The database that stores product and customer information will also play a role in increasing the performance of the checkout process. A well-structured database on fast servers will decrease page loading times so customers do not have to wait as long for each step of the process. For both the code and the database, this is one area that is best left to the professionals. Unless you have actual programming experience yourself, a professional web developer will be more experienced to streamline the infrastructure as much as possible. They should also be able to do this more quickly than on your own.

Keep Refining the Process

The idea of a flawless checkout experience is appealing but can be difficult to reach if you stop refining it. In other words, true perfection is an ongoing process of revision and refinement. If you stop after you have initially made some changes, you are likely to ignore further problems and issues that develop down the road. You will also miss more opportunities to refine the checkout experience your customers will have each and every time.

A part of this is due to the changing nature of the checkout process itself. While the basics remain the same, there are always new techniques and technologies on the horizon that will streamline the process even further. You may also find different ways to approach common challenges found within an eCommerce checkout platform.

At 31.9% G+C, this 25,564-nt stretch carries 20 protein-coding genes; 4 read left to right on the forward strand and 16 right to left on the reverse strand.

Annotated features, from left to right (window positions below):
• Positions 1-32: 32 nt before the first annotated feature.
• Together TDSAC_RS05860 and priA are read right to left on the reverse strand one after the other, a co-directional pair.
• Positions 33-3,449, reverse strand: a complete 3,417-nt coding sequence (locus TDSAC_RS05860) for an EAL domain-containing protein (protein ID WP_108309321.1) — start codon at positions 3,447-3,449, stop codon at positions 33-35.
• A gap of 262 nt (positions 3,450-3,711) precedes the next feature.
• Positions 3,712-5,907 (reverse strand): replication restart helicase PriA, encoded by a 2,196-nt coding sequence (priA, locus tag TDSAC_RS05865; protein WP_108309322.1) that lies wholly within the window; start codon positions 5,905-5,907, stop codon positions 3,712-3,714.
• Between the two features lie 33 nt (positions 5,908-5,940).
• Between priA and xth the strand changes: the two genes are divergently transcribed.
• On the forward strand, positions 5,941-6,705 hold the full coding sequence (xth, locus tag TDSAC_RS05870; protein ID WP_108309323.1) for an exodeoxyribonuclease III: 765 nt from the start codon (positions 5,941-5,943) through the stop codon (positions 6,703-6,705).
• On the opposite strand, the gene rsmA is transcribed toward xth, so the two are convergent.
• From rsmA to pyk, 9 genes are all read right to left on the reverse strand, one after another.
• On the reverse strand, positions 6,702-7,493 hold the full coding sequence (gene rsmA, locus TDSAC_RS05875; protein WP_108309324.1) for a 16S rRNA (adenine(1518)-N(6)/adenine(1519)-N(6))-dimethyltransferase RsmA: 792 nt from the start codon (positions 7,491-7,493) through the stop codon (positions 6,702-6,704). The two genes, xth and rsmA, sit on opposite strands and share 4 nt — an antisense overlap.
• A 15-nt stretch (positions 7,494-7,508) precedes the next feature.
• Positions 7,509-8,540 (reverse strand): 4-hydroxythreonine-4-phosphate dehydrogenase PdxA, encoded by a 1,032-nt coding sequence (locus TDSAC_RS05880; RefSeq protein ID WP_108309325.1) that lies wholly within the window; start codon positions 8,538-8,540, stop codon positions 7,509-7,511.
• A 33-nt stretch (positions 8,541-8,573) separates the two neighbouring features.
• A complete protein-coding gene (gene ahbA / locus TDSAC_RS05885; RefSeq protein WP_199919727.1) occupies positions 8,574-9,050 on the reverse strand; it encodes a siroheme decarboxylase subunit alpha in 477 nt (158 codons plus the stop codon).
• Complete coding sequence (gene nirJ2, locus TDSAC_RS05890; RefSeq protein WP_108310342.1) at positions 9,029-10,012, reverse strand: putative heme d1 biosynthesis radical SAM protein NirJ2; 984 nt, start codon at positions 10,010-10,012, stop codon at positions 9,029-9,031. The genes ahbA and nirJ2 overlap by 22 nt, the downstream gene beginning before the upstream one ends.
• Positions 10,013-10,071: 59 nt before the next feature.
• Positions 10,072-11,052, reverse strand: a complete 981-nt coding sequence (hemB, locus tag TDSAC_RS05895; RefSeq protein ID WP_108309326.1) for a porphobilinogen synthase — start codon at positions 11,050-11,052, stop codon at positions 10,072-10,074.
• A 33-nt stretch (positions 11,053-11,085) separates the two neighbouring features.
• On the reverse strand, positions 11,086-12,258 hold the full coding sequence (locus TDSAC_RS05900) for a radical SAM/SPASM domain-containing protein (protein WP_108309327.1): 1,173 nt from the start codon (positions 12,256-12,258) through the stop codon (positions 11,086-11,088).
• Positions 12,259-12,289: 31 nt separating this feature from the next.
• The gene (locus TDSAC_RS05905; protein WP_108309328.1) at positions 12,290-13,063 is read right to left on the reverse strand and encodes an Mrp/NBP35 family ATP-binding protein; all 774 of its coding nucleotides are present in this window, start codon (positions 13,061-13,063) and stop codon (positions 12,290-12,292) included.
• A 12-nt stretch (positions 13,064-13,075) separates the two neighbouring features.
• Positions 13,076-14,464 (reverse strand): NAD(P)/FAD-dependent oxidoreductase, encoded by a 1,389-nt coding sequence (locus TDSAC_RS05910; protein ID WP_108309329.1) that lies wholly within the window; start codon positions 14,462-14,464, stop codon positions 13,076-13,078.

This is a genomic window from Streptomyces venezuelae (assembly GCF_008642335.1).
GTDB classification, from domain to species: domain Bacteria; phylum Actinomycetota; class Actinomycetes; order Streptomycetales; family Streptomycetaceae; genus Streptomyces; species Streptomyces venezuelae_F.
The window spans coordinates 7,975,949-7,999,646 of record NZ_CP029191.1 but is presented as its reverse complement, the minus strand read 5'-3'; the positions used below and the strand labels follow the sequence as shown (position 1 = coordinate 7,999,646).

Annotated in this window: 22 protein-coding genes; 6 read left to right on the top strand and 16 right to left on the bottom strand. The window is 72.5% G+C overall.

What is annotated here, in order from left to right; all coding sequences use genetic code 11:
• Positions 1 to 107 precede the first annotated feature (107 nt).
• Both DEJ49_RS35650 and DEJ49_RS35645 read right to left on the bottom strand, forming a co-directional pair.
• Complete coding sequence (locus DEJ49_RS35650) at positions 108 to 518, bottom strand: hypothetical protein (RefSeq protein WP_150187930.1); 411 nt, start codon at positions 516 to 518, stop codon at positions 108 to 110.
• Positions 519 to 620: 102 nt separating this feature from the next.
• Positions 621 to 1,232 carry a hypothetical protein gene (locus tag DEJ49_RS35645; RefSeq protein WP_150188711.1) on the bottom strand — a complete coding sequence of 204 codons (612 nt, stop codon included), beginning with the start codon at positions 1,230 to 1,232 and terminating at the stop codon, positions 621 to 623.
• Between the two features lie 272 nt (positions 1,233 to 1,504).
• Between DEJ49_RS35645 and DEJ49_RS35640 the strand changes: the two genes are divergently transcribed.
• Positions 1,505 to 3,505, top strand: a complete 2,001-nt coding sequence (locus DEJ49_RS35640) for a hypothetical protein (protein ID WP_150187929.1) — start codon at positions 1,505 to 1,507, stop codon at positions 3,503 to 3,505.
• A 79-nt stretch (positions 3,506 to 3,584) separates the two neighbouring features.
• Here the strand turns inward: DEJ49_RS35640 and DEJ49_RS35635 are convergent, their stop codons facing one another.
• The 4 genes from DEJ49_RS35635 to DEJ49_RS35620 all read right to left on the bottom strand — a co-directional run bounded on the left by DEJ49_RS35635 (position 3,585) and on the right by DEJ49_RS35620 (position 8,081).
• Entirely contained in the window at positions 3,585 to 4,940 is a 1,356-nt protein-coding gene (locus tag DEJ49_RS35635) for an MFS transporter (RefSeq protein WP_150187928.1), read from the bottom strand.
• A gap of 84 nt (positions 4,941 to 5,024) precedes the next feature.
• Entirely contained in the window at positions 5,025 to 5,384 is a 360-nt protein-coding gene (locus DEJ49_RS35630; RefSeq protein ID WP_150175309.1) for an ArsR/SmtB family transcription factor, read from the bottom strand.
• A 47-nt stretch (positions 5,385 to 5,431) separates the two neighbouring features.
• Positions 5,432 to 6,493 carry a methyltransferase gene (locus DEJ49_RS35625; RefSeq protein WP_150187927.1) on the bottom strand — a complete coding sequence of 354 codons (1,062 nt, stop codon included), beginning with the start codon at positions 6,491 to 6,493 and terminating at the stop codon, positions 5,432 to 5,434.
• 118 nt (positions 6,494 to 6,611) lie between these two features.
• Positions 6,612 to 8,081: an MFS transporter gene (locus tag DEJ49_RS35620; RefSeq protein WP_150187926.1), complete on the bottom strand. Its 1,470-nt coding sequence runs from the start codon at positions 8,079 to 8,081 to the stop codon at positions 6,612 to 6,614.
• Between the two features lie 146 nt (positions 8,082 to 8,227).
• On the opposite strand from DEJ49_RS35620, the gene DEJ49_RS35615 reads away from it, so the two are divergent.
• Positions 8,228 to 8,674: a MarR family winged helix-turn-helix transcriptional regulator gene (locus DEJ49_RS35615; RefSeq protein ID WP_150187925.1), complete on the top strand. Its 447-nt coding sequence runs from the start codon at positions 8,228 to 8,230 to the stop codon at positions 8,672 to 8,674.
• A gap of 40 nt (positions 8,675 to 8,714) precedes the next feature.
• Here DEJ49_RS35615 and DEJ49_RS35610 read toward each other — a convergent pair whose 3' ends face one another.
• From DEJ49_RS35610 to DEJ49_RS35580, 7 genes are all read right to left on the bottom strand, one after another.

Always spend a little time with the performance data you have available. Keep track of the customer experience using trackers like Google Analytics and other marketing services so you can see where your customers may be experiencing problems. Do not hesitate to make changes if you start to notice certain trends. The best thing you can do is monitor and maintain the health of your checkout process.

Guest Post: About the Author

Jim Rulison serves as the CEO for Media Loop LLC (formerly the National Center for Pain Inc). Jim oversees the day to day operations for all lead generation accounts, with a concentration in the healthcare industry. Before joining Media Loop, Jim was the CEO of PME Home Health and was the founder of one of the nation’s first virtual call centers. He lives in the Rochester New York area where he and his late wife raised their two children. Jim spends his free time with his family and enjoying cooking and his two dogs.